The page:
Robotics, Virtual Reality to Aid Tremor Patients' Rehabilitation

Researchers in Korea have developed a novel rehabilitation system they say improves strength and dexterity in tremor suffers.

Heidi Vella, Freelance journalist

July 3, 2024

2 Min Read
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Researchers from South Korea’s Gwangju Institute of Science and Technology (GIST) have developed a new rehabilitation system that combines robotics and virtual reality (VR) technologies to help tremor sufferers perform daily activities better. 

Tremors, or involuntary rhythmic movements, are often experienced by people with neurological disorders. They can severely impair how sufferers perform everyday tasks, reducing their quality of life and independence. 

Tremor rehabilitation is a key priority in neurological rehabilitation but is particularly complex requiring ongoing therapy. 

Researchers at GIST developed a system, called the Spherical Parallel INstrument for Daily Living Emulation (SPINDLE), that combines robotics and VR, which they say can improve tremor therapy outcomes. 

The system could offer personalized resistance therapy training at home through a TV or VR headset and a tabletop device. 

Using the combined system, daily activities, such as holding a cup, pouring or stirring liquid, are realistically simulated using VR, something that is often difficult for other rehabilitation robots to replicate, according to the researchers.  

The researchers tested the efficacy of SPINDLE during a study involving nine healthy people. After being trained to use the system using VR technology, participants wore reflective markers and surface electromyography sensors and were subjected to simulated tremors and asked to perform various activities of daily life, both with the SPINDLE system and with normal objects.

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The participants' performance in both experiments were compared and the researchers’ found the users experienced effective tremor suppression with the SPINDLE, which contributed to smoother and more controlled movements.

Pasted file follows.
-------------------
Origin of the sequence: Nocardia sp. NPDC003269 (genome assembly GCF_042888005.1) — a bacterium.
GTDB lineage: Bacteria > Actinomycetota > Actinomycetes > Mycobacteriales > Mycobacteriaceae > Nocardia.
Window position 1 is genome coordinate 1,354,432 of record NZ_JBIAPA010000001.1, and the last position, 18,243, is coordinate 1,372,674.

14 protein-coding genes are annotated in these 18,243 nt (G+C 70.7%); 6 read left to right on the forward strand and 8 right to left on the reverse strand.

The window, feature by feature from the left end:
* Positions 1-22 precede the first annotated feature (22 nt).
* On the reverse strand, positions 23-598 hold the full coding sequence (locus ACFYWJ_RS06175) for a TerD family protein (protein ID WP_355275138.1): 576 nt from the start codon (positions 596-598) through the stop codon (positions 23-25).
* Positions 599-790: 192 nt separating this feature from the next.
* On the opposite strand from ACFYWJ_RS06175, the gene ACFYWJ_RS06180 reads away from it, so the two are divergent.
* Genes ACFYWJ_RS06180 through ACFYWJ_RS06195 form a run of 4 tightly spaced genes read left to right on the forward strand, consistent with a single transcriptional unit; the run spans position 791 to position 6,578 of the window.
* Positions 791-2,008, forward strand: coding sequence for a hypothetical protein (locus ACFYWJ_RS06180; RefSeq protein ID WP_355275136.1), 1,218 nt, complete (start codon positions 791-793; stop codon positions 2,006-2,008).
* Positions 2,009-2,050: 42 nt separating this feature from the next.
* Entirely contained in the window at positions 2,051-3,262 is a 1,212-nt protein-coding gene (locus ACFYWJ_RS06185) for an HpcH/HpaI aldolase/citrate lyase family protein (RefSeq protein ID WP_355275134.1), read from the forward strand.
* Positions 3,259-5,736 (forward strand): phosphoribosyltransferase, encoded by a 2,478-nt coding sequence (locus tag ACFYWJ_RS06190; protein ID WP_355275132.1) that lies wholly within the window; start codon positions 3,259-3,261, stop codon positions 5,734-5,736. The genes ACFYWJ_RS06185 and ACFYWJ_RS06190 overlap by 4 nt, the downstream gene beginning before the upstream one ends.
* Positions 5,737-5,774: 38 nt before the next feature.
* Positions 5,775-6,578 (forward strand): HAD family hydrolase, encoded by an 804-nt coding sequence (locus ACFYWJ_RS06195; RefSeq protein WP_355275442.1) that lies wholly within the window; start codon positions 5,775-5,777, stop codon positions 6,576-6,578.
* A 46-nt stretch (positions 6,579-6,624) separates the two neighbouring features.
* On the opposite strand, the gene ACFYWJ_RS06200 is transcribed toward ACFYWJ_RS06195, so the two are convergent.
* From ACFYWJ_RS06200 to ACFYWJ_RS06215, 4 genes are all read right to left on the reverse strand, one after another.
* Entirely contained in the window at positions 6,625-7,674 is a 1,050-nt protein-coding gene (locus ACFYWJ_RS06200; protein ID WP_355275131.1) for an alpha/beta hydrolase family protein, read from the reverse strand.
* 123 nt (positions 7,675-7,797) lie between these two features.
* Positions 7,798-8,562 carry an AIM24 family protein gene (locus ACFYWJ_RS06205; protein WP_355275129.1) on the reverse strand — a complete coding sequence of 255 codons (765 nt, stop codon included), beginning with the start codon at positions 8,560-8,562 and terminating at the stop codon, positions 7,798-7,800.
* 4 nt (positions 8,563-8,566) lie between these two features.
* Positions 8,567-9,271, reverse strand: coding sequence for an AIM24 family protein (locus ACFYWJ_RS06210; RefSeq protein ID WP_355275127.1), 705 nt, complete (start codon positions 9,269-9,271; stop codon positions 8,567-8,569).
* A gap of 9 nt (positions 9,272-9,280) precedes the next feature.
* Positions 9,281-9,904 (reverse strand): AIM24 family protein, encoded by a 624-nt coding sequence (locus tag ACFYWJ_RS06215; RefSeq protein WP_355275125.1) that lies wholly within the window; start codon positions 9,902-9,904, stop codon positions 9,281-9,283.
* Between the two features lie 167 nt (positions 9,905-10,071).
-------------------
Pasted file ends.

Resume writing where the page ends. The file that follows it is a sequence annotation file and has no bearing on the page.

It also resulted in improved motor control, coordination and neuroplasticity, all key factors in effective neurological rehabilitation, as well as notable improvements in upper limb strength and dexterity, according to the researchers. 

“A standout feature of the SPINDLE system is its game-based training paradigm, which allows for varying levels of resistance as needed,” said Jiyeon Kang, an associate professor at GIST since 2023. “This approach not only makes the therapy sessions engaging and enjoyable but also significantly aids in improving the strength and dexterity of individuals with tremors,” 

The system’s real time visual feedback and interactive virtual reality elements should also encourage users to remain motivated to use it. 

Additionally, the data collected from training sessions can provide valuable insights into neuroplasticity and motor learning to support more effective treatments for a wide range of neurological disorders, according to the researchers. The device could also be used for sports training and injury prevention.

Related:Robotic ‘Nerve Cuffs’ Can Treat Chronic Pain

A paper on the research was published in April in IEEE Transactions on Neural Systems and Rehabilitation Engineering. 

About the Author(s)

Heidi Vella

Freelance journalist

Heidi is an experienced freelance journalist and copywriter with over 12 years of experience covering industry, technology and everything in between.

Her specialisms are climate change, decarbonisation and energy transition and she also regularly covers everything from AI and antibiotic resistance to digital transformation. 

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